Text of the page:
Science Fair Project Encyclopedia
Thomas Stephen Foley (born March 26, 1929, in Spokane, Washington) is an American politician of the Democratic party, having served as speaker of the U.S. House of Representatives and ambassador to Japan.
In 1946, Foley graduated from Gonzaga High School in Spokane. He went on to attend the University of Washington (Seattle, Washington), which awarded him an artium baccalaureus degree in 1951. In 1957, he earned a law degree from the same university.
Following law school, Foley entered private practice. In 1958, he began working in the Spokane County prosecutor's office as a deputy prosecuting attorney. Foley taught at Gonzaga University Law School (Spokane, Wash.) from 1958 to 1959. In 1960, he joined the office of the State of Washington attorney general.
In 1961, Foley made the move to Washington, D.C., when he joined the staff of the U.S. Senate Committee on Interior and Insular Affairs as assistant chief clerk and special counsel, in which capacity he served until 1963.
In 1964, Foley ran for U.S. representative from Washington's fifth congressional district. He won that race and began serving in the House in 1965 (89th Congress). He was re-elected in 1966, 1968, 1970, 1972, 1974, 1976, 1978, 1980, 1982, 1984, 1986, 1988, 1990, and 1992.
In 1981, Foley was chosen majority whip by the House Democratic caucus and served in that capacity until 1986, when he moved up to the position of majority leader. In 1989, Foley succeeded Jim Wright as speaker of the House.
During his time in the House, Foley repeatedly opposed efforts to impose term limits on Washington state's elected officials, winning the support of the state's voters to reject term limits in a 1991 referendum. However, in 1992, a term limit ballot initiative was approved by the state's voters.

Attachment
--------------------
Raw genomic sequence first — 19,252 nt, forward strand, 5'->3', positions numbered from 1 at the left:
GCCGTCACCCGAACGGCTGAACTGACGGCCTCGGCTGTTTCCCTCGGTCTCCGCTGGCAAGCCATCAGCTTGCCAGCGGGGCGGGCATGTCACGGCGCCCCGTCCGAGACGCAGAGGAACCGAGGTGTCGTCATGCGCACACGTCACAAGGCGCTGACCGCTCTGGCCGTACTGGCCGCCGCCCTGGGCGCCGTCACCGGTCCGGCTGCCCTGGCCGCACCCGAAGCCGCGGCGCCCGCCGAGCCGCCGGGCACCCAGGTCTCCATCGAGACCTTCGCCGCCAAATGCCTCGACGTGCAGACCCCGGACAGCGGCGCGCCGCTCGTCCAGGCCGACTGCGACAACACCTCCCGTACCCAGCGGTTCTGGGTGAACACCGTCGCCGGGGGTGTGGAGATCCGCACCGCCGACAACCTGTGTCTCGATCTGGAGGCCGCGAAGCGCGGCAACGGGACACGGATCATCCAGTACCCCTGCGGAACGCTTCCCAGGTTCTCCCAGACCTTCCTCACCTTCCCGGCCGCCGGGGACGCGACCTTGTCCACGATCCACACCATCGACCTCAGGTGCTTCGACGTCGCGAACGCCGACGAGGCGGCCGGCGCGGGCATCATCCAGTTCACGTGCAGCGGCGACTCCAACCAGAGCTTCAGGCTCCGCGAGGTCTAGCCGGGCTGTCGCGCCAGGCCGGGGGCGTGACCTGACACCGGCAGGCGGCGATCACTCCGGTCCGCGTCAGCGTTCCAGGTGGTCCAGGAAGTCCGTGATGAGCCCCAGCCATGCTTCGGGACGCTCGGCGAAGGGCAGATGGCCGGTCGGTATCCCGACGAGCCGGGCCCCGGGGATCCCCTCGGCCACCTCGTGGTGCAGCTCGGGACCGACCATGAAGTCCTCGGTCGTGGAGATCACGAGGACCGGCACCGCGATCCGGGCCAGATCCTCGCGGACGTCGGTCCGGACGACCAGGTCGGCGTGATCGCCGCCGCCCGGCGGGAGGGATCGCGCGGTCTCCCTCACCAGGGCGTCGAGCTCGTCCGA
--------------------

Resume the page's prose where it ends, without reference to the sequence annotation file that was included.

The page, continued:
Foley brought suit, challenging the constitutionality of a state law setting eligibility requirements on federal offices. Foley won his suit, with federal courts declaring that states did not have the authority under the U.S. Constitution to limit the terms of federal officeholders.
However, in Foley's bid for a 16th term in the House, his opponent, George Nethercutt used the issue against him, repeatedly citing the caption of the federal case brought by Foley, "Foley against the People of the State of Washington." Nethercutt vowed that if elected, he would not serve more than three terms in the House. Foley lost in a narrow race that coincided with the Republican triumph of 1994. Foley became the first sitting speaker of the House to lose his bid for re-election since William Pennington (Whig-N.J.) in 1860. He is now commonly viewed as political casualty of the term limits controversy of the early 1990s.
(Term-limits supporter Nethercutt was re-elected in 1996 and 1998. Despite his pledge, he ran again in 2000 and 2002. In 2004, he decided not to run for a sixth term, instead announcing his candidacy for the U.S. Senate and eventually losing to incumbent Democratic Senator Patty Murray.)
In 1997, Foley was appointed ambassador to Japan by President Bill Clinton, in which capacity he served until 2001.
Foley was a Washington delegate to the 2000 Democratic National Convention.
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